Watch These Fascinating Toads That Can Jump Like Champs but Can’t Land on Their Tiny Feet

Richard Essner / Southern Illinois University

We think of frogs and toads as hopping machines—but in reality they have to be landing machines as well to control the force they generate in their jumps.

However, a group of high-altitude dwelling Brazilian toads no bigger than a pencil point exhibit the strangest behavior, which biologist Richard Essner has extensively documented.

Pumpkin toadlets (Brachycephalus) can jump, but when it comes to landing, they go limp, spin out of control, and usually land on their tiny toad tushies.

Essner has pinned down this remarkable incompetence to the inner semicircular ear canal—a vital organ for coordination. Pumpkin toadlets have the smallest semicircular ear canal related to body size of any adult vertebrate, which Essner discovered by subjecting 100 of these toadlets to tiny CT scans.

“The inner ear, the semicircular canals in particular, are used to detect angular acceleration, which is key information for the frogs as they prepare for landing,” Essner told CBC News. “And we believe they’re not sufficiently sensitive to make use of that information because their semicircular canals have gotten so small.”

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Evolution works in mysterious ways. Being small has great benefits—many predators will just pass you by, and for a jumping animal like a toadlet, it essentially grants them immunity to bodily harm from falling, whether down from a leaf or the top of a mountain.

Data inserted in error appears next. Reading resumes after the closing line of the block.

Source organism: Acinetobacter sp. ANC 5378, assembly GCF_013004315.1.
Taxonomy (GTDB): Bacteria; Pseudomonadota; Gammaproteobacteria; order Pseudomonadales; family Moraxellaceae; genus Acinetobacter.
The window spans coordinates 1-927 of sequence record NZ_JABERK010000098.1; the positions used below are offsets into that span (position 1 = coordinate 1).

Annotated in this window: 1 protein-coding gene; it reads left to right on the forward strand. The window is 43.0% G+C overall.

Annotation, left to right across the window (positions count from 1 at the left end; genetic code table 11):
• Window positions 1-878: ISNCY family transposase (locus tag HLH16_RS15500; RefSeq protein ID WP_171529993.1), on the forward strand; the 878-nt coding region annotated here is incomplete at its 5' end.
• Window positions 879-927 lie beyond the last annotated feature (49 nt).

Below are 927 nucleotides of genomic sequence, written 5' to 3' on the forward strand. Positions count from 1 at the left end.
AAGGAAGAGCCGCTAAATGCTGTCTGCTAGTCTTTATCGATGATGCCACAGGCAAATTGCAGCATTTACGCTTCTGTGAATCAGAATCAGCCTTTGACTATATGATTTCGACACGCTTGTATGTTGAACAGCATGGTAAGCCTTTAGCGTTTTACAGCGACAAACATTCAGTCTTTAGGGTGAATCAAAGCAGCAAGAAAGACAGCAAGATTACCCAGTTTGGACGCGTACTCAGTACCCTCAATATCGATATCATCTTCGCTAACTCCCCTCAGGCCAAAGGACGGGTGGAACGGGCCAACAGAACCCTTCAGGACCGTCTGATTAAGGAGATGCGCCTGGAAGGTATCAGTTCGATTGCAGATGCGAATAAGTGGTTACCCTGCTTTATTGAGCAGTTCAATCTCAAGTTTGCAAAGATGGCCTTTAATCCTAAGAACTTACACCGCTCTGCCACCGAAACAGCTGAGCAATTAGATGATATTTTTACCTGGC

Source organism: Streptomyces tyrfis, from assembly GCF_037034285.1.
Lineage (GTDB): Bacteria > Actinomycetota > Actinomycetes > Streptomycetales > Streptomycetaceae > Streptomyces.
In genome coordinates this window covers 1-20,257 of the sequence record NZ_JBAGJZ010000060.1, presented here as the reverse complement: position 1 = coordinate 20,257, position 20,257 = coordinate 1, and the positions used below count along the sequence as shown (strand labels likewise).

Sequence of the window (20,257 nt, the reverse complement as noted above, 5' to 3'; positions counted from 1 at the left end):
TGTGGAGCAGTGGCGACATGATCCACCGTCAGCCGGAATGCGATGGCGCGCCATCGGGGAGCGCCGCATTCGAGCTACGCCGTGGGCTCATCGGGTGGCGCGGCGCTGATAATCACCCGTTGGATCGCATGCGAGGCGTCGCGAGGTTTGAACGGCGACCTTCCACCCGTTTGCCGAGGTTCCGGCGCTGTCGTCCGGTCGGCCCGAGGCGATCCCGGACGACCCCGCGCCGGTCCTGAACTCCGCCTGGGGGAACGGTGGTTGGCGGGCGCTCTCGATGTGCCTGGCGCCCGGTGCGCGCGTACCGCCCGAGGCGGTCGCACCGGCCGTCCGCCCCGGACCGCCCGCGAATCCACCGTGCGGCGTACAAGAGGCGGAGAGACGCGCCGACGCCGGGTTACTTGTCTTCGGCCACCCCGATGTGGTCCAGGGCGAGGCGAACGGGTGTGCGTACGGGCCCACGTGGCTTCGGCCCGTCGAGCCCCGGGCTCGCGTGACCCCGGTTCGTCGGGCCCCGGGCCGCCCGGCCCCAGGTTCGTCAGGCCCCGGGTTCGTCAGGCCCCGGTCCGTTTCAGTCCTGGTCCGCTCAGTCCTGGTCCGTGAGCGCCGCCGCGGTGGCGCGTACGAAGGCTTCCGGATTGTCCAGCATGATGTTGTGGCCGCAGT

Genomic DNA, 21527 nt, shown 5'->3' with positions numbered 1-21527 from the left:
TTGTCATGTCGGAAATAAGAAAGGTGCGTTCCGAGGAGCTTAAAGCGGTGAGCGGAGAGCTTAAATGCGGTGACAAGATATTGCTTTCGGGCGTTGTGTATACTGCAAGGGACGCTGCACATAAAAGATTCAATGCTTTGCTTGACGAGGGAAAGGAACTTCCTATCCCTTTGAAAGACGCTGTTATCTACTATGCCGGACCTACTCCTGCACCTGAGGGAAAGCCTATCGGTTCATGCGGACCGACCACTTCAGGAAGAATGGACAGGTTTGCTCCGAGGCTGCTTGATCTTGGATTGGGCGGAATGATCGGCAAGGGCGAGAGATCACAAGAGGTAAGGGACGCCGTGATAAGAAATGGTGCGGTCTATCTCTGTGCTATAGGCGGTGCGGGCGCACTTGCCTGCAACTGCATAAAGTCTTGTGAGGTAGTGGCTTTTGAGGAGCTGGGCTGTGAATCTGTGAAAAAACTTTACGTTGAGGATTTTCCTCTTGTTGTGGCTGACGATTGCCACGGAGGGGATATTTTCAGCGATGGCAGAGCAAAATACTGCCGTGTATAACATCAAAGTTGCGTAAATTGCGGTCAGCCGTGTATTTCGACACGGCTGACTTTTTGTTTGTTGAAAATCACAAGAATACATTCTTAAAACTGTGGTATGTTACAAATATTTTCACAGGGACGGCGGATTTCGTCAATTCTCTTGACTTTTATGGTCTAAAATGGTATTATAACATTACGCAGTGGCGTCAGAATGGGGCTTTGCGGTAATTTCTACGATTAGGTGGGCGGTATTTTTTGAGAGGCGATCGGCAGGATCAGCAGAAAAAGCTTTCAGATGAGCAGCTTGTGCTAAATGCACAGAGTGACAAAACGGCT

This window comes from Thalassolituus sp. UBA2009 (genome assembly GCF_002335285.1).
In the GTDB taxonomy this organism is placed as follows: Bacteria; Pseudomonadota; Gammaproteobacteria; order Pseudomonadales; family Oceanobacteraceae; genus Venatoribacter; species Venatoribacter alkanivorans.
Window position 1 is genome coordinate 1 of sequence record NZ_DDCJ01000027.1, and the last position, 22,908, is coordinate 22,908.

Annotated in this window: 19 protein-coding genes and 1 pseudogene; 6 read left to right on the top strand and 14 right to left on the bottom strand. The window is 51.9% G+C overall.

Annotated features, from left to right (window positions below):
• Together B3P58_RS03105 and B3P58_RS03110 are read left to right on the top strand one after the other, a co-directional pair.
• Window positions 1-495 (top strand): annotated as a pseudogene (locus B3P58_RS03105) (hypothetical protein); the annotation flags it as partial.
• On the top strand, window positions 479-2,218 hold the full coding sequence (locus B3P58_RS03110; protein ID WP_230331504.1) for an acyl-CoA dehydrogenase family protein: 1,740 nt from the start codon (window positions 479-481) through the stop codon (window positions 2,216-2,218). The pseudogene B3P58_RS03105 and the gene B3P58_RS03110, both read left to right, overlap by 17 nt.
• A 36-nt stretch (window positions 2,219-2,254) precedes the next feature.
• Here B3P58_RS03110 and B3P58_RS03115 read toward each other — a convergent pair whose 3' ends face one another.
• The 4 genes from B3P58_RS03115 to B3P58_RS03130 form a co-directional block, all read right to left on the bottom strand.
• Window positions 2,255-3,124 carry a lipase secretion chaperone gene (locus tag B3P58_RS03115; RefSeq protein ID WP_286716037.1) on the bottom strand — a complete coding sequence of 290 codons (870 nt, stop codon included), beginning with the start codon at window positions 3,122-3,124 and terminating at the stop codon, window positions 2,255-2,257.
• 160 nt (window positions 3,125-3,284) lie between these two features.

However in the case of Brachycephalus, it may have shrunk their ears a few too many sizes. This might make one imagine that pumpkin toadlets are essentially sitting ducks waiting for anything to devour them, since their jumping escape is limited to a single maneuver, but they’re super poisonous, and their bright colors dissuade predators from targeting them.

CBC news talked with other frog experts, who suggested that their tiny hind legs, or the fewer toes present on their feet, could also explain the difficulty landing, but it would be difficult to pin their strange airborne limb-limpness on.

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At the end of the day, both scientists are curious if other miniaturized animals have similar mobility problems.

(WATCH the video for this story below.)

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